Iura Novit Arbiter: Truth or Fiction? - ARIA - Vol. 32, No. 4
Chiann Bao is an international arbitrator and mediator with Arbitration Chambers. She serves as a Vice Chair of the IBA Arbitration Committee and a Vice President of the ICC Court of Arbitration. From 2010 to 2016, she served as the Secretary General of the HKIAC and was subsequently appointed as a Council Member of the HKIAC. Chiann Bao is member of the Board of Trustees and an Honorary Senior Fellow of the British Institute of International and Comparative Law. She also serves as a global advisory board member of the New York International Arbitration Center. She is a fellow of the Chartered Institute of Arbitrators, and a CEDR-accredited mediator.
Before addressing the legal challenges of the iura novit arbiter principle in arbitration, let me share some thoughts with you on the factual premise of whether arbitrators know the law and whether this knowledge is a relevant consideration when constituting the arbitral tribunal.
As we know, institutions select arbitrators based on multiple factors and it is difficult to pinpoint which factors are given the most weight. However, the arbitrator’s legal qualification is certainly one such factor. The presumption is that the arbitrator’s legal qualification indicates the arbitrator’s knowledge of the law of the jurisdiction. Assuming that this is correct, the conclusion reached is that this particular arbitrator must be more suitable for a dispute where the governing law is the same.
With this in view, and by looking at the 2020 ICC statistics, we see that, out of the national laws chosen by the parties in the 946 cases, English law was chosen in 13% of the cases (122 cases), followed by the U.S. law at 11% (with New York being most popular, selected in half of the cases) (104 cases), Switzerland at around 7% (66 cases), France at around 6% (56 cases), and Brazil at 4.4% (42 cases).
Unsurprisingly, the preliminary figures for arbitrator nationality statistics tie in nicely with the applicable law statistics. Of the 92 countries from which the arbitrators held citizenship, U.K. nationals were appointed in 14.5% of the cases, U.S. at 10%, Swiss at 8.9%, France at 6.6%, and Brazil at 5.8%.
Assuming that the arbitrators’ nationalities are correlated with situations where the arbitrators are legally qualified, the ICC statistics revealed a very similar percentage match between the choice of governing law on the one hand and the arbitrator’s nationality on the other.
This correlation is also reflected in the HKIAC’s appointment statistics. On the other hand, SIAC appears to give less priority to legal qualifications in the arbitrator appointment process. This may be partly due to the increased difficulty to become qualified in Singapore and, consequently, a smaller pool of possible Singapore-qualified arbitrators for its Singapore law-governed disputes. As a result, SIAC appears to give less priority to the qualification of an arbitrator when making appointments for matters governed under Singapore law.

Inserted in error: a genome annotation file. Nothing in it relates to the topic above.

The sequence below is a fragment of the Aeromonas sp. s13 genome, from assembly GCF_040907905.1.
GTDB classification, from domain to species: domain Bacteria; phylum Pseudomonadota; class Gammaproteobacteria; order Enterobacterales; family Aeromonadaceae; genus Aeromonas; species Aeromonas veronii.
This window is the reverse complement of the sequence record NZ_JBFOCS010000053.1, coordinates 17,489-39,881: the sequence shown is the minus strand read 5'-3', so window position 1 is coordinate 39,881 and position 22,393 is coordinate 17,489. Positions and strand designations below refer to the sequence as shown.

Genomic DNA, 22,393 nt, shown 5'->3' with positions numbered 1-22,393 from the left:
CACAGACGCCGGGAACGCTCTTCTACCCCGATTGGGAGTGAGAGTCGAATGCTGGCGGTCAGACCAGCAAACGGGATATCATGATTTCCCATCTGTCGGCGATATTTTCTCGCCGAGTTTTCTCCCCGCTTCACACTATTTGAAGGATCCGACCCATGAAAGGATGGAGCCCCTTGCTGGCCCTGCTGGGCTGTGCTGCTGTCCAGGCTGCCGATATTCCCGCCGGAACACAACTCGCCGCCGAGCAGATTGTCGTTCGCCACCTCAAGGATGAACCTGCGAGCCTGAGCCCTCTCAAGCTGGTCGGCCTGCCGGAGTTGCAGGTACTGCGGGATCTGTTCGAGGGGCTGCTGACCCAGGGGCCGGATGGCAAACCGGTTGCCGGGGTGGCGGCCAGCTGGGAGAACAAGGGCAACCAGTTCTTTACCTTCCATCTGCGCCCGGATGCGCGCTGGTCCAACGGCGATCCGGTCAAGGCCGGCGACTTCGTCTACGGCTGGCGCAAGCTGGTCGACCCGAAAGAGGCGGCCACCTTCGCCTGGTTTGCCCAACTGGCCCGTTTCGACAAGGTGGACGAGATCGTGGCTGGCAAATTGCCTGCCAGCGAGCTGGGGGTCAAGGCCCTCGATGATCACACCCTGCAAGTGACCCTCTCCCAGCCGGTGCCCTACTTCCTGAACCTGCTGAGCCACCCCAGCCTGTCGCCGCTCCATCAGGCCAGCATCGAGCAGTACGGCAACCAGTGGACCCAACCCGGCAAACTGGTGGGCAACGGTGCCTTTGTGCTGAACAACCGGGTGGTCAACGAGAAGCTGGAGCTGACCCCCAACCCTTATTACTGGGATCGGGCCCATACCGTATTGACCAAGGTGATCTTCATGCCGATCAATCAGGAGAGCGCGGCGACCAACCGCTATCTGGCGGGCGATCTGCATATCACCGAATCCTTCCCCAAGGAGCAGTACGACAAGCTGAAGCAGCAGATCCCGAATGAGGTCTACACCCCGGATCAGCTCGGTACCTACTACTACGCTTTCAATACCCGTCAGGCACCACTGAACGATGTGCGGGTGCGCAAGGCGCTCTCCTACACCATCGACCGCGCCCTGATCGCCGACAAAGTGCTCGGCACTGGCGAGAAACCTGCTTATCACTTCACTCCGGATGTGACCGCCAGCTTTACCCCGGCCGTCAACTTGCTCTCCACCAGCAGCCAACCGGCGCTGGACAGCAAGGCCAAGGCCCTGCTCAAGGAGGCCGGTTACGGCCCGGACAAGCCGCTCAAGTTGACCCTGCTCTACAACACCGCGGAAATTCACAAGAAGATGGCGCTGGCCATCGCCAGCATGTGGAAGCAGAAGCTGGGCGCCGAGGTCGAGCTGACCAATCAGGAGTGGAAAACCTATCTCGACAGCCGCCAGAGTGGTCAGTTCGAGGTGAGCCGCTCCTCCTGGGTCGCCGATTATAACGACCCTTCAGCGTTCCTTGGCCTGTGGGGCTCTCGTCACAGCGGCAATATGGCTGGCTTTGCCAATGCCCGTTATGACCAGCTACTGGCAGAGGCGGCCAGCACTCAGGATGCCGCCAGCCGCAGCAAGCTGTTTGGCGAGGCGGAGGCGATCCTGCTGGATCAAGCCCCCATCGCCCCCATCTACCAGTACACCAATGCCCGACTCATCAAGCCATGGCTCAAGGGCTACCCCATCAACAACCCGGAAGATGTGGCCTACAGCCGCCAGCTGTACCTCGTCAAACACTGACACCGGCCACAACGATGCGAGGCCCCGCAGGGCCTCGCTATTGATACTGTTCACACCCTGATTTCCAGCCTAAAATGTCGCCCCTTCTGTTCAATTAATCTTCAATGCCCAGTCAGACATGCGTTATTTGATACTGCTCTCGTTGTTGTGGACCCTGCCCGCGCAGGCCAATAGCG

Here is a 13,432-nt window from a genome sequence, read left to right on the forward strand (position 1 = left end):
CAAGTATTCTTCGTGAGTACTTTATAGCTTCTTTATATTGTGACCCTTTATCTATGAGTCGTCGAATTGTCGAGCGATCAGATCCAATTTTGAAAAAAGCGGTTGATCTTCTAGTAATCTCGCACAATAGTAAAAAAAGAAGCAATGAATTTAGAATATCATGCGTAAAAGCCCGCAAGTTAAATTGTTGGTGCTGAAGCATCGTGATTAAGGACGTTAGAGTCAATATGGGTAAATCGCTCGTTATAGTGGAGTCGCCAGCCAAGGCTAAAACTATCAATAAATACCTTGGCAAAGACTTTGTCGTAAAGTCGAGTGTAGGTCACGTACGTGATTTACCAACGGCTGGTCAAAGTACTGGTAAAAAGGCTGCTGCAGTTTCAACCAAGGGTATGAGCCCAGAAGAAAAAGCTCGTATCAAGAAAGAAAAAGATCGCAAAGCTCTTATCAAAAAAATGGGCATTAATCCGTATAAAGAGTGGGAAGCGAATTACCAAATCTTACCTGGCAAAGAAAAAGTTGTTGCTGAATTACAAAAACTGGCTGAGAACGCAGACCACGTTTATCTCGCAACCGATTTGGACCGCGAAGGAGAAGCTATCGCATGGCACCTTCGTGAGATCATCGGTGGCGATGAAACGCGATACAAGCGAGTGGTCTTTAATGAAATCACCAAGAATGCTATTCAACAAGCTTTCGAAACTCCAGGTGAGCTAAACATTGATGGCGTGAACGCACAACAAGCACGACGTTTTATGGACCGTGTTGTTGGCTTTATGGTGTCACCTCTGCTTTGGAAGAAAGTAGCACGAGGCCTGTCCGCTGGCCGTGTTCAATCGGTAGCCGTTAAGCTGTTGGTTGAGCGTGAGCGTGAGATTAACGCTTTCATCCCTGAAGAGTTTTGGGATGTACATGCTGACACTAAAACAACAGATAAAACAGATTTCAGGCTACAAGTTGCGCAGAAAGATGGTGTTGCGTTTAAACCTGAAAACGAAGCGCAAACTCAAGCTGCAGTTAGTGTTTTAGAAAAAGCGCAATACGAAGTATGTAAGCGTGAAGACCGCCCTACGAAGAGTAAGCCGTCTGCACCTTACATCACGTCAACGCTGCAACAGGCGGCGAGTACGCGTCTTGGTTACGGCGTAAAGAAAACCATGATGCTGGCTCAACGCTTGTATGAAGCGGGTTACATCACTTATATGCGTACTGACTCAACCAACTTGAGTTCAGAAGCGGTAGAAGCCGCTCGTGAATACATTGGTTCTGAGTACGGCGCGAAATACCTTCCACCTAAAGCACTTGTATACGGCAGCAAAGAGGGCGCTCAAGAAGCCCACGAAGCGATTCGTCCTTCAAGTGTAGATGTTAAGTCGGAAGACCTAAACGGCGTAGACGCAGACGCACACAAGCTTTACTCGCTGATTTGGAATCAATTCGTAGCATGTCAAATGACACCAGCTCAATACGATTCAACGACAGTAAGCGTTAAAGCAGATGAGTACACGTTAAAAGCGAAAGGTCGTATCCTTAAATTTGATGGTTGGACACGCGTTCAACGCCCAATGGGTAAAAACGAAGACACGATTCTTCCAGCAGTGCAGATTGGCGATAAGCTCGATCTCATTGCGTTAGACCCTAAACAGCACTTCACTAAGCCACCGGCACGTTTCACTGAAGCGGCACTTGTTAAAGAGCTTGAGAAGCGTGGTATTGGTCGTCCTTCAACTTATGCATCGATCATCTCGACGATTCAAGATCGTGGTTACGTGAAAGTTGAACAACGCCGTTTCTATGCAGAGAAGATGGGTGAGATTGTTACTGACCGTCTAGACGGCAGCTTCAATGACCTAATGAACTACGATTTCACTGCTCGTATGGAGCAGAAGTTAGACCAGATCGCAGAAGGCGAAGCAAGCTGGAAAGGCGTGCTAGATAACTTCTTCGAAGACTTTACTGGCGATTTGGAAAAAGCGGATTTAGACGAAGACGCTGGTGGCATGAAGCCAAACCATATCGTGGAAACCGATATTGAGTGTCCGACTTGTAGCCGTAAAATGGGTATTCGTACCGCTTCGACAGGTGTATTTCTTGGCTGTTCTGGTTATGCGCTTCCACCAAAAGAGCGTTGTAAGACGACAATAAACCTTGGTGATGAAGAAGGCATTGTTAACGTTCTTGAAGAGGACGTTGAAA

Taking stock of the appointment landscape whereby there appears to be a strong preference for arbitrators to be qualified to practice in the jurisdiction of the governing law, a natural conclusion could be drawn that the arbitrator knows the law, or the words iura novit arbiter are true. However, just because an arbitrator is qualified in a particular jurisdiction certainly can’t mean that the arbitrator is automatically an expert in the law of that jurisdiction.
With this background in view, let us now turn to the legal question of whether an arbitrator may apply the law irrespective of what the parties have pleaded under iura novit arbiter. First, I will discuss the beginnings of this principle and examine the basis for which there is truth to the principle of iura novit arbiter. Second, I will consider whether, in the absence of any legislation or court direction, the principle can still be held up as true. Last, I will answer the question of the lecture title, namely, iura novit arbiter – truth or fiction? Whatever the answer is, I will offer a few pragmatic solutions to ensure that counsel and arbitrators alike manage expectations so that there are no surprises.
* This article is the transcript of the 2021 Proskauer Lecture on International Arbitration delivered by the author in May of that year.